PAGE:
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A press release by the Indian Army on Saturday revealed that as many as 13 armed intruders had been eliminated in the previous four days.
The killings took place within one week of home minister Rajnath Singh claiming that infiltrations by terrorists had dropped by 45% since the 29 September surgical strikes carried out by Indian forces against terrorist launch pads across the Line of Control.
A recent paper by Arka Biswas of the Observer Research Foundation argues that the surgical strikes “strengthen deterrence stability in South Asia” by adding a layer of Indian response below what was envisioned in the so-called Cold Start doctrine, and thus rendering “Pakistan’s tactical nuclear weapons irrelevant”.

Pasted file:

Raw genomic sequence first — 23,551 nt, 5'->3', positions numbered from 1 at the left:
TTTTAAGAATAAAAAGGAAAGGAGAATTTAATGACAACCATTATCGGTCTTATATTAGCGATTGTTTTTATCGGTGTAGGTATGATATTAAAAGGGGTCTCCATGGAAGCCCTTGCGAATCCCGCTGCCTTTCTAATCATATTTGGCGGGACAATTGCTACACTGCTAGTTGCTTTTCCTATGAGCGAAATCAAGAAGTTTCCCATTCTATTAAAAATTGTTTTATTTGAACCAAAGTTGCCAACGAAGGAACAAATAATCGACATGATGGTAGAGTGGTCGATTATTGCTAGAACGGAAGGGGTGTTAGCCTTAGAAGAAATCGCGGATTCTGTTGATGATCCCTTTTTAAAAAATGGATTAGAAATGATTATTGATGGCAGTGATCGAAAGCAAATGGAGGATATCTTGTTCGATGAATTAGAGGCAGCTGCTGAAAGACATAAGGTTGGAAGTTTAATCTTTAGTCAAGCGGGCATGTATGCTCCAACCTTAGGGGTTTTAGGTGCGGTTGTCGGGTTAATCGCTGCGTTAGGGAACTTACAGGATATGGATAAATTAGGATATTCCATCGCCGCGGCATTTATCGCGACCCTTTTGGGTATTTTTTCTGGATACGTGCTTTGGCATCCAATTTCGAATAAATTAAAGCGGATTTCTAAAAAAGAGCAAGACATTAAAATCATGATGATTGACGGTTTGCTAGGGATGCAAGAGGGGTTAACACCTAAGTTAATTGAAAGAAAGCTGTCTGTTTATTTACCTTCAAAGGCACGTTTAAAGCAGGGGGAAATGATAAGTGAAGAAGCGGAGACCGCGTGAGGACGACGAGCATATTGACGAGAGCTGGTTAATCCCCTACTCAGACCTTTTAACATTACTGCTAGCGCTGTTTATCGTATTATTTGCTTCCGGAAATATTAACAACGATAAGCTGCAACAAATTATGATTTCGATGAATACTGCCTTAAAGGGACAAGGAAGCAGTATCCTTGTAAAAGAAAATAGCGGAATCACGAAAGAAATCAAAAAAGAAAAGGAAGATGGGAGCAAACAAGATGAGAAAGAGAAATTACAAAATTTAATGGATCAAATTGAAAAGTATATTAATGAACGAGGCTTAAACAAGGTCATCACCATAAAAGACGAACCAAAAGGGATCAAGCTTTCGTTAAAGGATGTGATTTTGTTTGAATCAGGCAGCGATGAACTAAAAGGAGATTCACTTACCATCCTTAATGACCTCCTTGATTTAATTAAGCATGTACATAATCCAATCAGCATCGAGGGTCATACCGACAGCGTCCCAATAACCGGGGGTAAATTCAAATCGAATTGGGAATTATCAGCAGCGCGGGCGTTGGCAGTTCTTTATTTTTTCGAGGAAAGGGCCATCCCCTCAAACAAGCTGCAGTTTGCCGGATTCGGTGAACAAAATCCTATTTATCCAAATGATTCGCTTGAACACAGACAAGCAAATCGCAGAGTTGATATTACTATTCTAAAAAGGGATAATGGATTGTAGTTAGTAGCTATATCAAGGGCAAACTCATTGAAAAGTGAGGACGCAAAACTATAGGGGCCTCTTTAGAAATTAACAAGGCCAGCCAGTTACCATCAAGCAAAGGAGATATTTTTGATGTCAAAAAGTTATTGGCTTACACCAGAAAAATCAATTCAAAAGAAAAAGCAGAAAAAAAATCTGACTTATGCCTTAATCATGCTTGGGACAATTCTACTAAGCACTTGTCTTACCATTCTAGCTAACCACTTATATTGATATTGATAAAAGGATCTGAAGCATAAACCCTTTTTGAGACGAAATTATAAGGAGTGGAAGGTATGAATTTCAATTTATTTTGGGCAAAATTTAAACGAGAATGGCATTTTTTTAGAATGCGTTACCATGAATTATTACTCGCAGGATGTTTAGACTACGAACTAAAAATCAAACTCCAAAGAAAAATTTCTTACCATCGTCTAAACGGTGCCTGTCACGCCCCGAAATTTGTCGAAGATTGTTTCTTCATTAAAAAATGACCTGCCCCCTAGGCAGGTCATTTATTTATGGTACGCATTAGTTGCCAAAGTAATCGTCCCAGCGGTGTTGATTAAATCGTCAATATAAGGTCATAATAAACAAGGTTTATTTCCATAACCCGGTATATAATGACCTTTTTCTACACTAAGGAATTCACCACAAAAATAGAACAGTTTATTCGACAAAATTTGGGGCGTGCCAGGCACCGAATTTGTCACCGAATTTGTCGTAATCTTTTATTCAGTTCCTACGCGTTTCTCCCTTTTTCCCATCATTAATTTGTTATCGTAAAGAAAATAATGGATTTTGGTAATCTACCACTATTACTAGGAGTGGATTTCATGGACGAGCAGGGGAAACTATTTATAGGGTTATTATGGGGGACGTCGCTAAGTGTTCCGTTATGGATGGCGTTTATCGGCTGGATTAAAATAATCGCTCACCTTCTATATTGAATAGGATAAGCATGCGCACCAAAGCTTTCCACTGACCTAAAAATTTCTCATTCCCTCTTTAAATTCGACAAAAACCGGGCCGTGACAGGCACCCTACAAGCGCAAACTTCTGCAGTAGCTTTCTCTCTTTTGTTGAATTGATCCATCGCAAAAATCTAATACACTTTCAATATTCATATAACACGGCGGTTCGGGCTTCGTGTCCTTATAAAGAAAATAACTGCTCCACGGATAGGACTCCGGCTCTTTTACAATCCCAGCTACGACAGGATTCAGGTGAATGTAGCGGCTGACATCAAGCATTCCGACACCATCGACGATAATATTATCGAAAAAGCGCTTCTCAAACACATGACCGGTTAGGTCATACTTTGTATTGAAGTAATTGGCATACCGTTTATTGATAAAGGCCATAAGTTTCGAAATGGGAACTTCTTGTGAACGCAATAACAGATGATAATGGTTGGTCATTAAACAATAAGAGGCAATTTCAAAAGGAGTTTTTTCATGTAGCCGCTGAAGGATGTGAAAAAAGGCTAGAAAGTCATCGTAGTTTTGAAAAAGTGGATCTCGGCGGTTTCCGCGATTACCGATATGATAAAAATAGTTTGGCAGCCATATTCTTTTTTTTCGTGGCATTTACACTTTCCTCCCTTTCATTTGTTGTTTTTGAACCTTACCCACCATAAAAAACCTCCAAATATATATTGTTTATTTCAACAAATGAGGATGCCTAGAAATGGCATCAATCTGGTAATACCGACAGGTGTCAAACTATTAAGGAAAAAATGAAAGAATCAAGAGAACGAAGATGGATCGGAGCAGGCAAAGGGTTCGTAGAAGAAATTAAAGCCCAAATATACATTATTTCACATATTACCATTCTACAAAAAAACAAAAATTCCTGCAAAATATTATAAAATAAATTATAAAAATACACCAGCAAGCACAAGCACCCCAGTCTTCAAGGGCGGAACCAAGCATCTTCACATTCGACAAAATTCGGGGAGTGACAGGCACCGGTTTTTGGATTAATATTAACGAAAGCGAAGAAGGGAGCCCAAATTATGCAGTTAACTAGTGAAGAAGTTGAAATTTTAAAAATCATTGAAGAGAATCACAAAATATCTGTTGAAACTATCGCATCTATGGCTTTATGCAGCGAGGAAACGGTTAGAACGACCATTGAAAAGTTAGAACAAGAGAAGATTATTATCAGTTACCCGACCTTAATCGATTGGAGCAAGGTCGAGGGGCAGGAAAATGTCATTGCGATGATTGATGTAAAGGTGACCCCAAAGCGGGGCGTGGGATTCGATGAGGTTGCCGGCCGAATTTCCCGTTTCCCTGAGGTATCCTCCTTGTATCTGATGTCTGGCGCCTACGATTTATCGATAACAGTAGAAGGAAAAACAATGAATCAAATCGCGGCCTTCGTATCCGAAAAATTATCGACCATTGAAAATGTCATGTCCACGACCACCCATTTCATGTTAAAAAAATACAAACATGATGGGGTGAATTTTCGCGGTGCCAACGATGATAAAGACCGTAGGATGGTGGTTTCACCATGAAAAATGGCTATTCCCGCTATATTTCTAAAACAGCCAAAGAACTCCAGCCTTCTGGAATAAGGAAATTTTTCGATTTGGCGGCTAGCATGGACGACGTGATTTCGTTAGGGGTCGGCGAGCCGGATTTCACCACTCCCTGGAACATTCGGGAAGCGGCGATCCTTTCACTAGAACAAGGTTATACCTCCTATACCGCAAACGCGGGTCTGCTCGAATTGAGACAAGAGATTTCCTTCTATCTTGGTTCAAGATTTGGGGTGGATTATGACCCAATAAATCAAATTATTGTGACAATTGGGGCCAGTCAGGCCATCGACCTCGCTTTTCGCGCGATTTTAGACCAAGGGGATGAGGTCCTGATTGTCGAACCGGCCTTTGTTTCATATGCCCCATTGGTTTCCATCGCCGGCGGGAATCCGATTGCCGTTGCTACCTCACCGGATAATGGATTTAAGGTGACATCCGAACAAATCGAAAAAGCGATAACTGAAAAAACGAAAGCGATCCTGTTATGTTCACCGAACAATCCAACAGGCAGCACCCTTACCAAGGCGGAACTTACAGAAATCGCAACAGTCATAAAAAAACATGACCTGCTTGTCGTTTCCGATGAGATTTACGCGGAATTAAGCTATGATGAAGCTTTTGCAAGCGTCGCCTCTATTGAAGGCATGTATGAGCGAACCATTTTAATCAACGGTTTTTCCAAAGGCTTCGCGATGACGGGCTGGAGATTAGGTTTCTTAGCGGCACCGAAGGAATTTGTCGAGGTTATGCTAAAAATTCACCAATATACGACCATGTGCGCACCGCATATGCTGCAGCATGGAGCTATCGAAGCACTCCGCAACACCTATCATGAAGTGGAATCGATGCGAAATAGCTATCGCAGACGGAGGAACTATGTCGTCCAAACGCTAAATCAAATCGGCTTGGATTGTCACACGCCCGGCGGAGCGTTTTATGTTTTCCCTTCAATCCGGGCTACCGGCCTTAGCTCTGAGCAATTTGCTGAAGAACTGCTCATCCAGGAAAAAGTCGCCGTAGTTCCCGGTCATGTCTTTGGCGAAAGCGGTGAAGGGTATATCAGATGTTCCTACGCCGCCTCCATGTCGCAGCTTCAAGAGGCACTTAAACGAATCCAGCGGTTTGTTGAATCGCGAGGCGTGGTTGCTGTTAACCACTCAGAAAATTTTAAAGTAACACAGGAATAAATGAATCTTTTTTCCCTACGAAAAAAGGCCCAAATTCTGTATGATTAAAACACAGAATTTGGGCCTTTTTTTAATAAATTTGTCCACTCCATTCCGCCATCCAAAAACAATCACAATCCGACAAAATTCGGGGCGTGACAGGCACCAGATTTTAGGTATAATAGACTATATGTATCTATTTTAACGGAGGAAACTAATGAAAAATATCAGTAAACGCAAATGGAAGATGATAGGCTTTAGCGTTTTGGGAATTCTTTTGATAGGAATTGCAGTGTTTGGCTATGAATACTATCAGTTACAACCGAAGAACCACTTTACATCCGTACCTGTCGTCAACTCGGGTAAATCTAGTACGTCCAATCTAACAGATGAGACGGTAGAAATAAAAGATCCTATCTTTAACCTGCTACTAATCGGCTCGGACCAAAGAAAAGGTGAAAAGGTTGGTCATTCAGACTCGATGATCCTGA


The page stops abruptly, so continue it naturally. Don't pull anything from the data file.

While Biswas largely appreciates the utility of surgical strikes, Singh’s claim may be premature. Data on infiltration for at least a year or two would be needed to weed out factors such as snowfall, better frontier policing and a change in Pakistan’s strategy from pushing infiltrators to taking advantage of local discontent.